At a brief stopover, the pilot sits with me and talks about sailing, that planes are like boats on the sea, riding the waves.

Realizing that if there’s a possibility I’m going to grow old and die with the person I love, then chances are it’s going to be a bumpy ride. But that doesn’t automatically mean you’re going to crash.

So hold onto the armrests and try and enjoy the ride.

In highschool it was outside his house in the middle of the night. Crying. Sinead O’Conner’s Last Day of our Acquaintance playing from the car I stole from my parents’ garage.

In a bar, once, him not taking it well, trying to talk me out of it, explaining that its simply because I’m young and haven’t yet learned to settle. Dragged out for hours until the candle on our table finally burns itself out, and I leave.

On the porch, quietly. Leaves falling from the trees.

Drawn out. Painful. Wallowing in it painful, really rolling around in it. Relapses and recurrences. Until there are less.

Until they are cast into the part of yourself that is simply memory. And you let the rest fade away.

Dating apps are a low stakes example of the intersection between humanity and technology.

They were not introduced to do harm, quite the opposite, they are designed to forge human connections. And they’re doing so. Sometimes more than once in the same night.

But to me, they demonstrate the need to think about those connections, about the type of moments we seek, the moments that define us as human – both individually and collectively. That make us who we are.

What are those moments, how do we enable them through technology and how do we protect them for the sake of humanity?

Technology, as we have heard tonight, is advancing rapidly and introducing new tools and new interventions in our daily lives that present many opportunities and breakthroughs but also the potential of many new threats, to our well-being, to our society, to our security to our sense of selves.

I would argue, too, that discourse around technology is framed incorrectly, as it is put forward in terms of a battle we must fight.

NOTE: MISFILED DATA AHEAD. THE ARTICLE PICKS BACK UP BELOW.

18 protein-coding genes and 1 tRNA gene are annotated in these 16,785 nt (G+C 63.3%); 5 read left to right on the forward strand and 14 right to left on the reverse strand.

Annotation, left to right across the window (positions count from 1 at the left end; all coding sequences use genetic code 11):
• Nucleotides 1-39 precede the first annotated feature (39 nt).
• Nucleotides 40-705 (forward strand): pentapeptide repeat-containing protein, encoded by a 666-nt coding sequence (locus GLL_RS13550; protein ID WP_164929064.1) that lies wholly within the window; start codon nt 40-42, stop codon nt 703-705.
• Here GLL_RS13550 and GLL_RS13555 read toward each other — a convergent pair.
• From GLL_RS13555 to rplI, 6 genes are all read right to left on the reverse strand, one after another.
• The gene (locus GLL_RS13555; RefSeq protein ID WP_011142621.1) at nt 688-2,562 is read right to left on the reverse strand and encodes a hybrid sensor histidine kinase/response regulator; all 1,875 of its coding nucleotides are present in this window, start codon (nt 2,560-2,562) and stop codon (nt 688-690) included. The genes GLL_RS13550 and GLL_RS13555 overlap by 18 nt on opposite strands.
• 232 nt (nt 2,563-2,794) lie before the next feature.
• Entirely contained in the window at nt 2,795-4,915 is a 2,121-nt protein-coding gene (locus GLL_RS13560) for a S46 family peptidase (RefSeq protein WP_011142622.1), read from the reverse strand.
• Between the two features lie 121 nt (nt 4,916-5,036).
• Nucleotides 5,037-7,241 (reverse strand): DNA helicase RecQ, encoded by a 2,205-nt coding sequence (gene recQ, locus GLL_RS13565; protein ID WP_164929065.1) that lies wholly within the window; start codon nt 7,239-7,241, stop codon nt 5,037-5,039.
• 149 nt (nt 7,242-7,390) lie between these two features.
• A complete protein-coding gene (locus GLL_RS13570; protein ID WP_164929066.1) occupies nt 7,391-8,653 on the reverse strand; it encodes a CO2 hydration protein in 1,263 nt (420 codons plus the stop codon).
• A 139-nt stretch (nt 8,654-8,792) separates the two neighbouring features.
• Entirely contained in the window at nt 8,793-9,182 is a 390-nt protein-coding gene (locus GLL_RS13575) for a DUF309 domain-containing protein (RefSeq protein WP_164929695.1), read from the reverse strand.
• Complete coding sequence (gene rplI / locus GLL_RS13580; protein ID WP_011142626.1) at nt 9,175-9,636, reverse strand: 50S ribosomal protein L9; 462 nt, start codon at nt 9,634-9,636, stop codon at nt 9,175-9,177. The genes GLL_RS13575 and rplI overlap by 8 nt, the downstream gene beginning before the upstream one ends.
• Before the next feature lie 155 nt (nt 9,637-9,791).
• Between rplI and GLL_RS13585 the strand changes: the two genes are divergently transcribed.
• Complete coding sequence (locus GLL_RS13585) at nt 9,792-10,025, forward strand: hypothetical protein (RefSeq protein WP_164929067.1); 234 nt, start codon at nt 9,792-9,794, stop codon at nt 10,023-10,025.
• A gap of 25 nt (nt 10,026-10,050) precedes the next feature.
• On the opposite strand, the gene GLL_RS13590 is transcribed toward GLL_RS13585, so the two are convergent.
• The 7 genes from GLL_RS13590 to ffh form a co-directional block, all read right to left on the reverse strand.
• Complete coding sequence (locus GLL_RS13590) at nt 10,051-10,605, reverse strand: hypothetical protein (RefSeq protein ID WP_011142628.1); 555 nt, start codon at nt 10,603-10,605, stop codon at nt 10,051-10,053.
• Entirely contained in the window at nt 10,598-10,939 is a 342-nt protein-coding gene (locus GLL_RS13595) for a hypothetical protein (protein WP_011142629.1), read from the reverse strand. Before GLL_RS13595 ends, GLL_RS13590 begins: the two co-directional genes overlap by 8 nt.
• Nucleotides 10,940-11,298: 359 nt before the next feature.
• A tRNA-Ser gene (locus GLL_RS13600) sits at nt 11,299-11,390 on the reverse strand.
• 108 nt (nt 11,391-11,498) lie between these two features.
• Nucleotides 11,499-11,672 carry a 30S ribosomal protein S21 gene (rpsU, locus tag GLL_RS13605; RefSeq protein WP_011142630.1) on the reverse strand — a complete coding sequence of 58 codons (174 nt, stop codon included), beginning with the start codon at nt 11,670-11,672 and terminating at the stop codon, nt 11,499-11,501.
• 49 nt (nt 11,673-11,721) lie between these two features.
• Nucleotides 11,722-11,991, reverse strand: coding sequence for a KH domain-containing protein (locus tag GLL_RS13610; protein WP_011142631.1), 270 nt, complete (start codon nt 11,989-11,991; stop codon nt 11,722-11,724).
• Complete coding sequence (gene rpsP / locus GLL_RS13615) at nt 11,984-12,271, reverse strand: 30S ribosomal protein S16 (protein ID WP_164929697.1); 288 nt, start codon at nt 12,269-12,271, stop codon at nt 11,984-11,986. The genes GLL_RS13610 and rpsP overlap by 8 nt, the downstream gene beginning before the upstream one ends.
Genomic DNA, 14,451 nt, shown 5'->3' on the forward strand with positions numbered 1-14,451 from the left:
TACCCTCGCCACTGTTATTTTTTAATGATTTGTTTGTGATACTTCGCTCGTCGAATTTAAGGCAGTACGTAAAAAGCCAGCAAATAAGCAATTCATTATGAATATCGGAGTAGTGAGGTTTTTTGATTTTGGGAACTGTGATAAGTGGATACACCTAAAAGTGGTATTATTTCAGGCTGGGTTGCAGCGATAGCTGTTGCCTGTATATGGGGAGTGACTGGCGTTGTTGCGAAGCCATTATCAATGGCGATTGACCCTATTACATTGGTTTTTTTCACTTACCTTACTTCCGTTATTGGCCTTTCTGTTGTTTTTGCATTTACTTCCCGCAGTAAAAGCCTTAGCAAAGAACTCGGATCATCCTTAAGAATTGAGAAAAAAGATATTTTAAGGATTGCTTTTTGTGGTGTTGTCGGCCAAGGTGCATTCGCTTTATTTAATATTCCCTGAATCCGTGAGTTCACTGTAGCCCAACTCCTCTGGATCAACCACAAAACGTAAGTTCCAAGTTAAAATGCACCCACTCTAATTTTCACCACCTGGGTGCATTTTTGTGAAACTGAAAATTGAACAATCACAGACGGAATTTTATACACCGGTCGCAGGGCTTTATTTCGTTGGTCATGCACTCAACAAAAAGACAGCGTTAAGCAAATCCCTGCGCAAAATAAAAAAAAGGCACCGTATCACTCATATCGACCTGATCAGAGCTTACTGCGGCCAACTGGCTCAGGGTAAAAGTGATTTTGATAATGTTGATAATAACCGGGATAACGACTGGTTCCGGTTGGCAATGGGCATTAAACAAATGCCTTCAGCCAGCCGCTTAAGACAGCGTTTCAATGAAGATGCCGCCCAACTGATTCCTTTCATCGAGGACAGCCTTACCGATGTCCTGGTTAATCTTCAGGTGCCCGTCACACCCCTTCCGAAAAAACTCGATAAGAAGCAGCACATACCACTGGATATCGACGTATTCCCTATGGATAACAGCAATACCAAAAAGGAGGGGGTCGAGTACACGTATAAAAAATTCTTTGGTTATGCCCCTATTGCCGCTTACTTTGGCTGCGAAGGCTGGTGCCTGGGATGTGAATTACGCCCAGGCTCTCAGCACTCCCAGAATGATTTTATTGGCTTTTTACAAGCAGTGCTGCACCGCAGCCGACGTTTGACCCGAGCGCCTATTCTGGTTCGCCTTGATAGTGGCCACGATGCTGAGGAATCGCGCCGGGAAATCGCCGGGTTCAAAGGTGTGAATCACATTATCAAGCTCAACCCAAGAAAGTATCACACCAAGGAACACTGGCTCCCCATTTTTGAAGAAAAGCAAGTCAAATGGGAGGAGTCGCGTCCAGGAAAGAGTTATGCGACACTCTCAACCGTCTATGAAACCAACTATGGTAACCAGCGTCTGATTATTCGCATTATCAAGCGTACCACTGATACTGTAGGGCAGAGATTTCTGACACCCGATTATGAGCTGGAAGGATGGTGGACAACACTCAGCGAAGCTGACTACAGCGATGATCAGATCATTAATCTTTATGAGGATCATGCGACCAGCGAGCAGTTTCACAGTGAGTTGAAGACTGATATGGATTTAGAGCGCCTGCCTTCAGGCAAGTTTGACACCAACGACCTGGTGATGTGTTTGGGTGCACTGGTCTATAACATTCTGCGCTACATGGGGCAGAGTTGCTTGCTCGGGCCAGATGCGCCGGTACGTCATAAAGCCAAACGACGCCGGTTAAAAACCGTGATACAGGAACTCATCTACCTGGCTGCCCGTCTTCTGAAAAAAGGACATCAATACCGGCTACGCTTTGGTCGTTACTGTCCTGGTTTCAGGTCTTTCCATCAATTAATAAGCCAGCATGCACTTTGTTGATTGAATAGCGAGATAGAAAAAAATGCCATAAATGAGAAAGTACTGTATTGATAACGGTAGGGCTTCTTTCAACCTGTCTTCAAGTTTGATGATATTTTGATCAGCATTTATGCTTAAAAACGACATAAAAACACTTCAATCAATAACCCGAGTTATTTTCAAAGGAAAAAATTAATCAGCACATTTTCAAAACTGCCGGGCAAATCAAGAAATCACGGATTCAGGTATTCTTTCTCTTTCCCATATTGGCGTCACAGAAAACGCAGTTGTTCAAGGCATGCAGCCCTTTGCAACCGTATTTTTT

There are those who will argue that we need to fight against these threats, against the potential dangers of unchecked technology.

And there are fierce generals in this fight, pointing out the advancing enemies on our shores, the casualties who have been lost, and who understand from history and insight and common sense, experience and sometimes, from complicit involvement, where these evolutions can lead and the danger they hold.

But fighting against something requires troops, it requires those who will follow you into battle, and who believe they are not being conscripted into a losing war.

And so, I would argue that this conversation about technology and humanity should not be framed in terms of what we’re fighting against, but what we are fighting for.

As technology continues to advance, we must fight for the moments that make us human.

For the magic of critical thought, for the thrill of real human connection, for the nuance of language, properly used, for the benefits of community lived out in the open, for the principles of public service, of civility, of compassion, of straight up passion.

We must fight for the painful moments, too, and recognize that there is something to be gained from them, and something that is lost when they are scrubbed away by convenience and efficiency.

What do we lose when we no longer experience inconvenience?
Awkwardness. Solitude. Pain. Loss. Actualy getting lost?

We must fight for an unsanitized experience of humanity, remember it, seek it out, even if we do it with our phones firmly in our hands.

We must frame our conversations about humanity and technology against a goal, not a threat, against experiences we want, not processes we’re introducing.